Tuesday, April 11, 2017

Butternut Squash & Mozzarella Ravioli

The Bean and I made Homemade pasta a couple of Sundays ago. This process is always so much fun and the end result is spectacular! I know I typically share every little detail for the recipe that I use, but today will be a little less of that and more so focused I tips I have for making your own pasta. I will share the recipe I use - but I am not precise at all with this, so I'd recommend experimenting with some of you favorite flavors!

My family has a pasta attachment that hooks on to our Kitchen Aid and I use the regular pasta recipe that comes in the instruction manual. It's 3 1/2 cups of all-purpose flour, 1/2 teaspoon of salt, 4 eggs and 2 tablespoons of water. Make a well with the dry ingredients (combined flour & salt) and crack the eggs into the center of the well. Add the water also to the center of the well. The dry ingredients will slowly be incorporated as you beat the eggs.

The dough will be verrryy dry! You'll need to add more water until it holds together properly - I recommend adding water 1-2 tablespoons at a time until the dough forms a mass. I usually use my hands to mix the dough near the end as the dough is too tough for a wooden spoon or fork.

When my pasta dough is ready, I let it sit as I combine the filling. However, if I have a helper (like the Bean!) I get her to start putting the pasta through the kitchen aid while I combine the filling. There is no recipe that accompanies the filling - I just saw someone make something similar on a cooking show when I was 11 or 12 and I knew I would love it! So, I combine some cooked butternut squash, grated mozzarella cheese, Parmesan cheese, nutmeg, salt and pepper in the food processor.

I think you could technically fill the pasta with anything that mashes up in the food processor - I might do a little research before you experiment. I tried filling half of the ravioli with 4 cheeses - mozzarella, cheddar, parmesan and gouda. And it wasn't great, I need to do a little cheese pasta research before I make it again!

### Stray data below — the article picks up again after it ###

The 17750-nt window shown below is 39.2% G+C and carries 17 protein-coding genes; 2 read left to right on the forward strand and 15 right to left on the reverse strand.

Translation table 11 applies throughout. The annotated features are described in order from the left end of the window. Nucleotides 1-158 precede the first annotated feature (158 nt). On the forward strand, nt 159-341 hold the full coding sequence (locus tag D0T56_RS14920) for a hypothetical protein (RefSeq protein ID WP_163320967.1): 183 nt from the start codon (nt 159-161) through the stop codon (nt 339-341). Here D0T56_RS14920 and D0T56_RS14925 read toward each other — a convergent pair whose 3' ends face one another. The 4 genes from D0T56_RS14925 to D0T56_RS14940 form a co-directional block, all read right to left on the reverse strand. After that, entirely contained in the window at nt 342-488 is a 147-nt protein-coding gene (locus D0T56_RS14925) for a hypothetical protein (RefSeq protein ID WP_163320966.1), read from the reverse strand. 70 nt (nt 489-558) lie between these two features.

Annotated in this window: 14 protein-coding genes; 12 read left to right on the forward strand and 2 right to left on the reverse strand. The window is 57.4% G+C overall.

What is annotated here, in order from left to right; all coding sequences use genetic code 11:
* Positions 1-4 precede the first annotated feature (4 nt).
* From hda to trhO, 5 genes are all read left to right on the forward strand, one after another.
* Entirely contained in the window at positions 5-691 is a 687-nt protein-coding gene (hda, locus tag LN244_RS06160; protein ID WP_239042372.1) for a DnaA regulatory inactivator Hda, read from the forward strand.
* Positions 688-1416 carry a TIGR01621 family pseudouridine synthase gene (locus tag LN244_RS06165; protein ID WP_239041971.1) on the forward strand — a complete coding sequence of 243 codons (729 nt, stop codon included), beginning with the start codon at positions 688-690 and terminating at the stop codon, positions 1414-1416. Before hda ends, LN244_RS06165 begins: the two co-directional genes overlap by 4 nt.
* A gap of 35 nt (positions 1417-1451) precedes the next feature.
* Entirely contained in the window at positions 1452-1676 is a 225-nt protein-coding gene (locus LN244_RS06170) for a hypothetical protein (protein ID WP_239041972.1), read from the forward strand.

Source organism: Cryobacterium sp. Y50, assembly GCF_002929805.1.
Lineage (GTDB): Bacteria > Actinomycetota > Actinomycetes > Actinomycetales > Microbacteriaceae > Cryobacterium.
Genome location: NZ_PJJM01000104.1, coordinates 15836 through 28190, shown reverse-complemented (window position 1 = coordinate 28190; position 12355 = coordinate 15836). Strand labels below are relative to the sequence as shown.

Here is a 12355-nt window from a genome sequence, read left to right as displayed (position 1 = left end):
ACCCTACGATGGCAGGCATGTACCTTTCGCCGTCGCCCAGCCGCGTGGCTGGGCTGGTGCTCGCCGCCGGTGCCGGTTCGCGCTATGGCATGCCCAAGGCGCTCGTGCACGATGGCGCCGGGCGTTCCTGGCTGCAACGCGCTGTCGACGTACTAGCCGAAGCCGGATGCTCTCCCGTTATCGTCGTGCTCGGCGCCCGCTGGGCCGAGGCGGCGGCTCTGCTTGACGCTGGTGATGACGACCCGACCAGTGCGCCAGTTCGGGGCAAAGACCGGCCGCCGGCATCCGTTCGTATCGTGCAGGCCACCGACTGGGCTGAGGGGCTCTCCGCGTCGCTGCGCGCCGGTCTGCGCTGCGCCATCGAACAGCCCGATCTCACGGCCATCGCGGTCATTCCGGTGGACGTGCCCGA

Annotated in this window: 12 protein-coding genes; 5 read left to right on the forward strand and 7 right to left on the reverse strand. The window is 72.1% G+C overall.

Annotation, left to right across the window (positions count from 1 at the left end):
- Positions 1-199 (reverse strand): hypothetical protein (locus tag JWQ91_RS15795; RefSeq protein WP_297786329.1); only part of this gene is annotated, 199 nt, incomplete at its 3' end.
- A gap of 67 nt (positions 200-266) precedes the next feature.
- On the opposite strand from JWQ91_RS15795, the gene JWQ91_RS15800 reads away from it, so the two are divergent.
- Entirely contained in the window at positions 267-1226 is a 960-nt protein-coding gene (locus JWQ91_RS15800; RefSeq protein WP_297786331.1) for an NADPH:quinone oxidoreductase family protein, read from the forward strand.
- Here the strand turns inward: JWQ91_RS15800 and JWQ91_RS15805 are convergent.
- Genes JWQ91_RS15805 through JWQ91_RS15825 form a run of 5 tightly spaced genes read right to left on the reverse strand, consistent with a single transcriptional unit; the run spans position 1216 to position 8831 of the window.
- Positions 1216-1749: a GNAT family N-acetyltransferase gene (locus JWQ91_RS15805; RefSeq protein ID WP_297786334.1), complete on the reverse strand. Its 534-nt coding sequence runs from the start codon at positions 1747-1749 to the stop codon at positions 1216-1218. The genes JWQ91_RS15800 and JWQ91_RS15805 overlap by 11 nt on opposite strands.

I put the pasta through the pasta attachment to the 4 or 5 notch, then I lay the sheet of pasta out on wax paper. It is best if the pasta lays flat because it is SO sticky - so if any part of it is folded for any length of time it will stick and pulling it apart is messy!

I set 2 sheets of pasta out before I start filling - one serves as the bottom and holds the filling the other will be placed over the top to seal the raviolis.
I used a heaping half teaspoon of butternut squash filling and placed them in heaps along the sheet of pasta. There needs to be enough space between each filling to seal the ravioli and cut it out. Place a second sheet of pasta over the top of the filled pasta, and brush a beaten egg around each filling to seal the individual raviolis. Make sure the raviolis are well sealed because they burst open easily when they are placed in water.

The Bean was on cutting duty. as I was prepping more sheets of pasta, she used a special little knife to cut out the ravioli - it looks like a pizza cutter, but the edge is bumpy to give the edge of the ravioli shape. When each ravioli is cut out, it needs to be left out on wax paper to dry a bit and it cannot be touching other noodles because it will stick! And by stick, I mean meld into a whole new noodle that will not separate!!

So, set the noodles out and let them dry a bit! This is especially important if you are packaging the pasta (and freezing it). If you are freezing the pasta, I would even recommend dusting a little flour over it to avoid sticking!
If you are cooking the pasta right away, it cooks fast! I think it was about 4-5 minutes (maybe less!). If the pasta is frozen it will take longer - about 8-10 minutes.
I serve the butternut squash & mozzarella ravioli with butter and caramelized onions because I think the squash flavor would be too much with an added sauce - but you could serve it however you like!

This recipe makes about 80-90 small raviolis, but this number could vary depending on how big you cut the raviolis.

Here is a round of a few tips:
1. Add extra water to the dough - the dough will be tough and elastic-like, but hold together once enough water is added.
2. Put the dough through the pasta attachment starting at one and working up to the fourth or fifth notch. At first the dough will likely rip or have holes in its middle after going through the machine. Continue to fold up the dough until it forms a flat and smooth sheet. Gradually build up to the fourth or fifth notch - the dough will get less sticky the more it goes through the machine.
3. Lay the sheets of dough out on wax paper, careful to not let any parts tough as they will stick.
4. Use a heaping half teaspoon to fill the raviolis.
5. Brush a beaten egg around the filling before placing the second sheet of ravioli over the top of the first layer. Press the top layer down firmly to seal the raviolis.
6. Use a pizza cutter or similar knife to cut out the raviolis.
7. When the raviolis are cut out, place them on piece of wax paper, still being careful not to let them touch. When they sit on top of each other they stick and pulling them apart rips the dough - it gets messy fast! So, I recommend keeping the noodles away from each other as much as possible. You could dust some flour on top of the ravioli to help prevent sticking.
8. When you put the pasta in boiling water to cook it - try not to mess with it too much! The pasta breaks so easily and the more it is handled the more likelihood there is that it will break.

And that's it! It's a process and it goes much faster will 2 people than 1! Let me know if you have questions!

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